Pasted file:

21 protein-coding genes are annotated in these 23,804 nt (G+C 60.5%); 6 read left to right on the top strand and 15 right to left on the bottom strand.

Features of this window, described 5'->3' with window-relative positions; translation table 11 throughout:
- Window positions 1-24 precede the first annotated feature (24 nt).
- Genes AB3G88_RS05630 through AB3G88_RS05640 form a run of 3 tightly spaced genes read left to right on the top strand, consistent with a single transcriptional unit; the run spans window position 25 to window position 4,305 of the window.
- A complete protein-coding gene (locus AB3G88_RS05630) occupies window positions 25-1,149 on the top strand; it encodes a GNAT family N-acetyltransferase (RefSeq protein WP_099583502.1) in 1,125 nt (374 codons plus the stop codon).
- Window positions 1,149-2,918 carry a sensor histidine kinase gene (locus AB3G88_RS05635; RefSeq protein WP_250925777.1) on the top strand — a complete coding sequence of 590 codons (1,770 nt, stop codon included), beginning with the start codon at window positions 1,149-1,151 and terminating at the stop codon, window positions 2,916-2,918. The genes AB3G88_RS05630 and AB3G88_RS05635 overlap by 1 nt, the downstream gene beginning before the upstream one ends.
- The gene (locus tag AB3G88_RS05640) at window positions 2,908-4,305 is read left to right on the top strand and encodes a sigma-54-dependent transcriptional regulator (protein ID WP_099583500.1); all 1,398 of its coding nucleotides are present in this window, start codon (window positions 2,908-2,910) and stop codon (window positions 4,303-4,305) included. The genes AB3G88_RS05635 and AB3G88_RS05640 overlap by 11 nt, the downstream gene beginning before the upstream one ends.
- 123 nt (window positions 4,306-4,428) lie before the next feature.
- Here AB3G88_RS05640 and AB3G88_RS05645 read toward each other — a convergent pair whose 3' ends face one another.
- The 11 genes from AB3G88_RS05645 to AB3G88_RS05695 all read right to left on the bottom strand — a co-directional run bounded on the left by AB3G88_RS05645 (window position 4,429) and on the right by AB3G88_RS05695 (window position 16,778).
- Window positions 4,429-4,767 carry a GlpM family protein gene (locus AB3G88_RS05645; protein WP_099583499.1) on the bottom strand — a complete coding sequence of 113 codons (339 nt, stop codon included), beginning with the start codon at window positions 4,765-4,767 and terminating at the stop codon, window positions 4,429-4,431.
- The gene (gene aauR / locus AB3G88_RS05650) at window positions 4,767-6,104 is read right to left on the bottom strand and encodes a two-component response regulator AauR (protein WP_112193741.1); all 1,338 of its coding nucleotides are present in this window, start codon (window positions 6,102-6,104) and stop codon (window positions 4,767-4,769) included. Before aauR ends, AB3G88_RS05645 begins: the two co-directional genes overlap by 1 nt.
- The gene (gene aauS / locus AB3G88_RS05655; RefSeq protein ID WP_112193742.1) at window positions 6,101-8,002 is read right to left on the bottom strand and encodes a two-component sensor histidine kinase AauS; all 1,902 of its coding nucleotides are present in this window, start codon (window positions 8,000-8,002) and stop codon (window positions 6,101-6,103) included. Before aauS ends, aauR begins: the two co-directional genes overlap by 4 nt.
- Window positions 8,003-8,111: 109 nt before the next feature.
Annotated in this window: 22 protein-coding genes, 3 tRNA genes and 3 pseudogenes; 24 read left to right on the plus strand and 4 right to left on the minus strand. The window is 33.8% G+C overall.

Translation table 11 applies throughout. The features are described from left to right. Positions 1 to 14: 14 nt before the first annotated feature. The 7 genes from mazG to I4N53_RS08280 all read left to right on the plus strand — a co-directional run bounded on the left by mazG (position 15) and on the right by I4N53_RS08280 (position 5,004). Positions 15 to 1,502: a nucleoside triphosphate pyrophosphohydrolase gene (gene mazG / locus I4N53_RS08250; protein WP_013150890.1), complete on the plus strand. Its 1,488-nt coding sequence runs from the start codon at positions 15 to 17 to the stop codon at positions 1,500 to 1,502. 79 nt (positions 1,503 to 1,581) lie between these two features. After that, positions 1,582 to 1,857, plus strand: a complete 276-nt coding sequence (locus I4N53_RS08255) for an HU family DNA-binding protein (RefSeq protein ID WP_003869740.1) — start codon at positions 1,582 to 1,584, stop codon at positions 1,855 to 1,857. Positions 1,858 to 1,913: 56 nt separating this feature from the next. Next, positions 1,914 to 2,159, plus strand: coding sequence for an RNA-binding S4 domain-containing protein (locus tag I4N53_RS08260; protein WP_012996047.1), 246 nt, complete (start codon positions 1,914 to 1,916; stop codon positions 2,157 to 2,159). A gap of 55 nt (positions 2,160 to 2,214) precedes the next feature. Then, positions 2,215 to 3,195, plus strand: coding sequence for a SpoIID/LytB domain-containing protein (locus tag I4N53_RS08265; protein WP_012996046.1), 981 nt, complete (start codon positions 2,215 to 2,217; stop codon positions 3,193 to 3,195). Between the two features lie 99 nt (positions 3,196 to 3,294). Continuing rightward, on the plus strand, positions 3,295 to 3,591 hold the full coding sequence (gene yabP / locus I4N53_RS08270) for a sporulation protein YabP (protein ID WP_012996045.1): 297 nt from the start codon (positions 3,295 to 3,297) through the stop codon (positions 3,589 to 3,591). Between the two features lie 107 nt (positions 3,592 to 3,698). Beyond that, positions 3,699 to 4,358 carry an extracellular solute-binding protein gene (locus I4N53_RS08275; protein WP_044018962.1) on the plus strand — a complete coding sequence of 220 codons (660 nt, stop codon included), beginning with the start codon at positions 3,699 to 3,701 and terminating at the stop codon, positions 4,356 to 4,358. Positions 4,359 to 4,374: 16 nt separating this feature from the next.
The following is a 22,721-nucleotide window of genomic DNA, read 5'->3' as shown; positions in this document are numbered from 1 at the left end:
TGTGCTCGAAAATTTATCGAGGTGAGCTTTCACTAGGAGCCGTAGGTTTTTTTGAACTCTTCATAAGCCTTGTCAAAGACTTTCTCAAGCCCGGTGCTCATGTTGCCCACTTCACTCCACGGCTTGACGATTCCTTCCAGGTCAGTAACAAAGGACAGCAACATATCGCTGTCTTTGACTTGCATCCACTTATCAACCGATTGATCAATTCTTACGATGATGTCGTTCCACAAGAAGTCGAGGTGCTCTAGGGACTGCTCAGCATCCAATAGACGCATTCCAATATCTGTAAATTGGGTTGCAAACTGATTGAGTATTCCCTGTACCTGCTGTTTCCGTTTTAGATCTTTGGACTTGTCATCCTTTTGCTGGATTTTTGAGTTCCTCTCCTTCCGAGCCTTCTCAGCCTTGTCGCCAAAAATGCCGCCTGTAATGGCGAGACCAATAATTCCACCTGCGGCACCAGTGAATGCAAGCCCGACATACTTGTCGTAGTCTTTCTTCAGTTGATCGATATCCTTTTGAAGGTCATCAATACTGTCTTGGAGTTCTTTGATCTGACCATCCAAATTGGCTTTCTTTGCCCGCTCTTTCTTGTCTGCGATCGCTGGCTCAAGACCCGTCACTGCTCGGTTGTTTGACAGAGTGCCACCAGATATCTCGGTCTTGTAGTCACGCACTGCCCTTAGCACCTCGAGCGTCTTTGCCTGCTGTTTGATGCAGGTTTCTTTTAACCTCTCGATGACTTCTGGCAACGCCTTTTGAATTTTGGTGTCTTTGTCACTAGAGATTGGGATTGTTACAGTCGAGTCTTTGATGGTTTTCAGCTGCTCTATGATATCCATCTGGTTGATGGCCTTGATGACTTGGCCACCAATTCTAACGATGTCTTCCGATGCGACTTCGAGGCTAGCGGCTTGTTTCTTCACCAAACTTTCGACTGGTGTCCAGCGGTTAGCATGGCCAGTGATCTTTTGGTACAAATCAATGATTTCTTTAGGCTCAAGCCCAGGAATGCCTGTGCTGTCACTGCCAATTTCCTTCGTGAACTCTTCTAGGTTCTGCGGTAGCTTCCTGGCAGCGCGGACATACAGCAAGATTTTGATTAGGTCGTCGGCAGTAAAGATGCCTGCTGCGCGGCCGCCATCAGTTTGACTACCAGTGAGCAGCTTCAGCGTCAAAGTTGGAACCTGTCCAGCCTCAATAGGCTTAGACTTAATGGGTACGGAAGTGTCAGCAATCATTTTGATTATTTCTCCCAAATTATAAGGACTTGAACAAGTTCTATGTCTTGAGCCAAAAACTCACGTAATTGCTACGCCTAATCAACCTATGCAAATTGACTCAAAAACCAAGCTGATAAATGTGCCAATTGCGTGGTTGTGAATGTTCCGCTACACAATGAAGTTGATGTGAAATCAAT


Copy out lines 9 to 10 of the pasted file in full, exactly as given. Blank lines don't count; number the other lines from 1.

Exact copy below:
- Here AB3G88_RS05640 and AB3G88_RS05645 read toward each other — a convergent pair whose 3' ends face one another.
- The 11 genes from AB3G88_RS05645 to AB3G88_RS05695 all read right to left on the bottom strand — a co-directional run bounded on the left by AB3G88_RS05645 (window position 4,429) and on the right by AB3G88_RS05695 (window position 16,778).